By Robbie Loeb
With two seconds remaining, Josh Hearlihy ’12 approached the free throw line for the chance to to keep his team alive and avoid suffering the first series sweep in eight years. He needed two of three free throws to trim the deficit to one possession against rival Loyola.
He sank the first. The second shot popped off back iron above the height of the backboard and miraculously fell through, and the Fanatics let out a sigh of relief. The Wolverines were unable to pull through, however, and walked off the court, eyes glued to the floor as they fell for the second time this season at the hands of Loyola.
Only hours before, upon hearing the blast of the final whistle, midfielder Alex Goodwin ’12 sank to his knees in despair. The game that had seemed so close ended in a single-goal defeat for the boys’ soccer team, also the second of the season.
“We all really wanted to beat them, and we had it in our hands,” Goodwin said. “It was probably the most frustrating loss of the season.”
Loyola had not swept in basketball in eight years, and the Wolverines have swept twice, in 2004-2005 and 2009-2010.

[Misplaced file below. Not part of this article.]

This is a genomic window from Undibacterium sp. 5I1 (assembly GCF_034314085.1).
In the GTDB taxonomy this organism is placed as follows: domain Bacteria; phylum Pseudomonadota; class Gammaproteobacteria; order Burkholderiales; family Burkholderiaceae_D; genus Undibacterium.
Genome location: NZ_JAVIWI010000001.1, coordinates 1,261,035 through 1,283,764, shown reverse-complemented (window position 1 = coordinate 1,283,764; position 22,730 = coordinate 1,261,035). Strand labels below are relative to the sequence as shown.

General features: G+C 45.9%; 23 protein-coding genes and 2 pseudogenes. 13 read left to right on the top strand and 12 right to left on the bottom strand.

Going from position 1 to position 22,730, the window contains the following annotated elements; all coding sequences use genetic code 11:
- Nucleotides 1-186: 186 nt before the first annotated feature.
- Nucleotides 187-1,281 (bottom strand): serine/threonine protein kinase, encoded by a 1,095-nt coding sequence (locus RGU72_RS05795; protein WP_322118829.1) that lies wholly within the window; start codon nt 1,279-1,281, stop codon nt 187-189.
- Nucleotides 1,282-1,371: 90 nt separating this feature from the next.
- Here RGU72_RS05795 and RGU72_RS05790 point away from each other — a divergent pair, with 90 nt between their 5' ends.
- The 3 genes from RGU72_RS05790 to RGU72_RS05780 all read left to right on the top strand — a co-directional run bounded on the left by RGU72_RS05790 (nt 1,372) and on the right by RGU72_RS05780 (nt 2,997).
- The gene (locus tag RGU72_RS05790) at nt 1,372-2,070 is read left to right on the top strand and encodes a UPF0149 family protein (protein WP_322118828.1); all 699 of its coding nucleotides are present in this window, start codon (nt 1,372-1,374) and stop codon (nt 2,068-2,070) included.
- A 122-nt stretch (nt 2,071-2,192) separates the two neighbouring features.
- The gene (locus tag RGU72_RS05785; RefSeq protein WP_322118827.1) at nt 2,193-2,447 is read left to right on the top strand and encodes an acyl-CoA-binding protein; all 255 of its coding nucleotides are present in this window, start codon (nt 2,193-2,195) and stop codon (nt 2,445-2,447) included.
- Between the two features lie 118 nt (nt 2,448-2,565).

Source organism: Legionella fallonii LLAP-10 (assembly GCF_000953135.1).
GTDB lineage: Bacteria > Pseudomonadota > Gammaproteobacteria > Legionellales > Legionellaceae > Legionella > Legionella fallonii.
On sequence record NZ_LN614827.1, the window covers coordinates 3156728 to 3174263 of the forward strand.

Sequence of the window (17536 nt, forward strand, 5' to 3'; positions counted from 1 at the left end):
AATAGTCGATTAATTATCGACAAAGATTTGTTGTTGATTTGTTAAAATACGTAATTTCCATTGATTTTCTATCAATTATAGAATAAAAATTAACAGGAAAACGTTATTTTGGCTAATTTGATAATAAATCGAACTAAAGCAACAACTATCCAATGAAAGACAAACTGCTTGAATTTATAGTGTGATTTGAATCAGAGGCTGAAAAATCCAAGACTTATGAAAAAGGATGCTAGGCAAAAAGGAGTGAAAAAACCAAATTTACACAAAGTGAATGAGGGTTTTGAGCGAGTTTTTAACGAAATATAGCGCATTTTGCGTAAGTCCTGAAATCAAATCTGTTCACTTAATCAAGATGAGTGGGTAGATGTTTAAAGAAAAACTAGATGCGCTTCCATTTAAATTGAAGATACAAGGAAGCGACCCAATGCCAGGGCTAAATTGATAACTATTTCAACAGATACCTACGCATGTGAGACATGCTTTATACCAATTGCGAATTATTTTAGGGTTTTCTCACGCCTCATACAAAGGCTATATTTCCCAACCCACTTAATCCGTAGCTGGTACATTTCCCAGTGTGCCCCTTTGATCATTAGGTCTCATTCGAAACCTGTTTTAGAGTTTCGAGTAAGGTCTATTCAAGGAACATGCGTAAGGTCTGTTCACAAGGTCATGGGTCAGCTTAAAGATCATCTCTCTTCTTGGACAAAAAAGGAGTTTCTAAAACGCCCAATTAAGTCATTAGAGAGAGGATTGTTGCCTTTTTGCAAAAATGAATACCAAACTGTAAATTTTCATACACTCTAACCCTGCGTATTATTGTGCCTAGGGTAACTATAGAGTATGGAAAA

“It is one of the greatest high school rivalries in Southern California,” boys’ basketball Head Coach Greg Hilliard said. “We will have ups and downs on both sides, but that game will always be a battle.”
In recent years, the basketball teams have split the series with varying success in the postseason, but they could still say, “at least we beat Loyola.” The soccer team, however, has not triumphed over Loyola in three years.
“I don’t believe winning or losing to Loyola should determine the success of our team,” boys’ soccer Head Coach Freddy Arroyo said.
The difference between previous sweeps and this year’s is that the teams are more evenly matched this year, he said.
The rivalry began as the two schools continually competed for dominance in the Mission League and grew expansively with fans of both schools fueling the fire.
“Loyola fans are probably the closest to the Fanatics when it comes to cheers laden with clever innuendo, inspired lunacy and pointed jabs,” Head of Athletics Audrius Barzdukas said. “The Cubs seem to bring out the best in our boys.”